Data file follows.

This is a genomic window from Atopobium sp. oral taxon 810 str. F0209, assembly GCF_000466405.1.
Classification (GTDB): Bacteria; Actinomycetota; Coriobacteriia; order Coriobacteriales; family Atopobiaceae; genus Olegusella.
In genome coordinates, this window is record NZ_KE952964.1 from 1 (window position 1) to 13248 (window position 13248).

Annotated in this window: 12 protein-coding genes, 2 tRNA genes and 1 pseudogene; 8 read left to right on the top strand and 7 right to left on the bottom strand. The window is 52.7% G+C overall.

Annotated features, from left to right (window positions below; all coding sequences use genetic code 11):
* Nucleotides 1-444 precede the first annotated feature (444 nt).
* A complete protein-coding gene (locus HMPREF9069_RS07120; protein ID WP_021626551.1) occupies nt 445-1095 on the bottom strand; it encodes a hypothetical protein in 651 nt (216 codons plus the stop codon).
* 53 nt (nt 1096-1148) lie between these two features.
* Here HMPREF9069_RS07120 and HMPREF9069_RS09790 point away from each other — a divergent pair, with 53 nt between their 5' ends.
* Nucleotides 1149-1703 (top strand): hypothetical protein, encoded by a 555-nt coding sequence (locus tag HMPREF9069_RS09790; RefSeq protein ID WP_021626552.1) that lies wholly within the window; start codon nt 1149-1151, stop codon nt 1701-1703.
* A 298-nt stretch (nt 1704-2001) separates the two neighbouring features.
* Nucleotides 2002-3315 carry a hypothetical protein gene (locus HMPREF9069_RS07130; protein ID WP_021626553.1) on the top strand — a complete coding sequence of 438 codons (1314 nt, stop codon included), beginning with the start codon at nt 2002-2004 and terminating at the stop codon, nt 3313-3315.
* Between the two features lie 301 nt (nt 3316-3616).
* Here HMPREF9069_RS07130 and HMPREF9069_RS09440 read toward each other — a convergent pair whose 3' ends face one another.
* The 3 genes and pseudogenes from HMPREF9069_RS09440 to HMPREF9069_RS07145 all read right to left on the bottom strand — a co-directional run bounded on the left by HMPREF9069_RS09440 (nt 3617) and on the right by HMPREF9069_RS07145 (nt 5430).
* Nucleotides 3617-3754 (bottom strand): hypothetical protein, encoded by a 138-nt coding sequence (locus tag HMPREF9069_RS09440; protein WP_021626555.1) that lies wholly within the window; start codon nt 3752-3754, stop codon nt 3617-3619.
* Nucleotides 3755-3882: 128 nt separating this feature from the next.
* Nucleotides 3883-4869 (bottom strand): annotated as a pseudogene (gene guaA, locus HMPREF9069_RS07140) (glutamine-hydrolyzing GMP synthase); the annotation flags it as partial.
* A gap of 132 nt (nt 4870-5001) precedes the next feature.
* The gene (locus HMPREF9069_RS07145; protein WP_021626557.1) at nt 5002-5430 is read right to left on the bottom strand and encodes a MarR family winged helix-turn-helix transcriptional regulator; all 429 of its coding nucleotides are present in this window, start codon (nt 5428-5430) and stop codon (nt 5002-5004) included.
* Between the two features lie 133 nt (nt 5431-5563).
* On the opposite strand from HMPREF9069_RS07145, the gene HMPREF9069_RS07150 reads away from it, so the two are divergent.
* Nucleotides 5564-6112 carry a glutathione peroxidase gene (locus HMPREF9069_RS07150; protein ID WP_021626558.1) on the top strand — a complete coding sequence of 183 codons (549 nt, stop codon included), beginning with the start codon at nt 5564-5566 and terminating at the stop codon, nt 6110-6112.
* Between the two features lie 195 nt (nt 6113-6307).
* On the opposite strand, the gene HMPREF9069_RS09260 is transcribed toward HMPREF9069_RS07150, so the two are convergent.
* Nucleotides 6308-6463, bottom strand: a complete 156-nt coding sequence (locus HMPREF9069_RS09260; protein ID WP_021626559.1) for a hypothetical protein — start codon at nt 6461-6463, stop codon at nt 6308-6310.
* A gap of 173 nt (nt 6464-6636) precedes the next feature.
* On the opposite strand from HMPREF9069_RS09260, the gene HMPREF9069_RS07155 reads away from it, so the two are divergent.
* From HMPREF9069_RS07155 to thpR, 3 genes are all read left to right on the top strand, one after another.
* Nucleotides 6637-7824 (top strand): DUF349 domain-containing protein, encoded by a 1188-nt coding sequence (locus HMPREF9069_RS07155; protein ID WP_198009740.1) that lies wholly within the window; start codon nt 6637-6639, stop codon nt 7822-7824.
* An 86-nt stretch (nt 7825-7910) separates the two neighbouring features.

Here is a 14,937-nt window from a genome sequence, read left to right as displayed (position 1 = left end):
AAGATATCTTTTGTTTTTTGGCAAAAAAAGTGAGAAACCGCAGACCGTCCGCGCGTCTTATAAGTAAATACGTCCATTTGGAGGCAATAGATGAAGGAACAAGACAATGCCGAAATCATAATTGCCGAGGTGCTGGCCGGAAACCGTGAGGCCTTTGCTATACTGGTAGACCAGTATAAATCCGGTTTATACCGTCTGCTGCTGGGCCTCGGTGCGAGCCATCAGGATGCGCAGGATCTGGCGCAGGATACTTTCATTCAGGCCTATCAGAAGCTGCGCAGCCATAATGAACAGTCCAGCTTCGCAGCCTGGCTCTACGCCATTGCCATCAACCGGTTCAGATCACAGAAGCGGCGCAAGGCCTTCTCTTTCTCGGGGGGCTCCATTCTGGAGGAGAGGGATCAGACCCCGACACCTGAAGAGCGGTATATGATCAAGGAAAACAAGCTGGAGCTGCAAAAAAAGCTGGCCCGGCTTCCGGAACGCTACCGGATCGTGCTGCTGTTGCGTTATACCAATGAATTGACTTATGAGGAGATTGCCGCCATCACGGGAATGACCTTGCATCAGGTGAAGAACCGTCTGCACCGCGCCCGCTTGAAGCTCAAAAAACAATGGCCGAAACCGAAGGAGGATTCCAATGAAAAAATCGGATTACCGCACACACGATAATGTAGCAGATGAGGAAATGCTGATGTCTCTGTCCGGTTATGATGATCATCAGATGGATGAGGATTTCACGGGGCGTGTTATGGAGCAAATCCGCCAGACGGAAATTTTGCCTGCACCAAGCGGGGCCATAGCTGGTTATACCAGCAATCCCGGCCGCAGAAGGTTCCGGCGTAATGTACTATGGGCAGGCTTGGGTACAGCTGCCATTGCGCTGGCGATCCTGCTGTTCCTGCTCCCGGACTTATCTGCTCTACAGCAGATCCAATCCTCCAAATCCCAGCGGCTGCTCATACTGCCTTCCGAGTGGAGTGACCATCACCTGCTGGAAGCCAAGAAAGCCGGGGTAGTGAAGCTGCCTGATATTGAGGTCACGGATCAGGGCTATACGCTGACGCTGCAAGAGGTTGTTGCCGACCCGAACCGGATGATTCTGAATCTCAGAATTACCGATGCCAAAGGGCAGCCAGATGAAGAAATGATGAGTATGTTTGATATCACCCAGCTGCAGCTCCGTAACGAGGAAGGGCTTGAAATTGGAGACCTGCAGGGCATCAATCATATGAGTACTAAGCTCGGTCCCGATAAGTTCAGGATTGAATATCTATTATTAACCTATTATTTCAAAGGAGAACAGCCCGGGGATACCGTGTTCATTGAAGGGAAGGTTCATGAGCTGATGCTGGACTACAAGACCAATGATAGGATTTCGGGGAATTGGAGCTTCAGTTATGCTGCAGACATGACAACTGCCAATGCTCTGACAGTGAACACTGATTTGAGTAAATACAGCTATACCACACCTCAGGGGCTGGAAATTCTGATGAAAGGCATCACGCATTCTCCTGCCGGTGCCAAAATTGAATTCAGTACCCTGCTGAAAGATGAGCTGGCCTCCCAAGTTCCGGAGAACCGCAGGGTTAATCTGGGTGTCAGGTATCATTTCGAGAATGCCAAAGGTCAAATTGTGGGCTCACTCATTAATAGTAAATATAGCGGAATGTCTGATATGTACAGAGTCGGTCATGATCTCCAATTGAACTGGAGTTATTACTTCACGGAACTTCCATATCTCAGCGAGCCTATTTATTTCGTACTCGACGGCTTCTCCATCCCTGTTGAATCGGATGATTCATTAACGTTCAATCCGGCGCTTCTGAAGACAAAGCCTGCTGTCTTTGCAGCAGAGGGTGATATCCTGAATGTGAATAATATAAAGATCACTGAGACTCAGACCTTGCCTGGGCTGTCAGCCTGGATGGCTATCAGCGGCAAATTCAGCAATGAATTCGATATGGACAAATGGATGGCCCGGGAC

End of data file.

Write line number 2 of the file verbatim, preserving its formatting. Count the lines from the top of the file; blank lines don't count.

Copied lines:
Classification (GTDB): Bacteria; Actinomycetota; Coriobacteriia; order Coriobacteriales; family Atopobiaceae; genus Olegusella.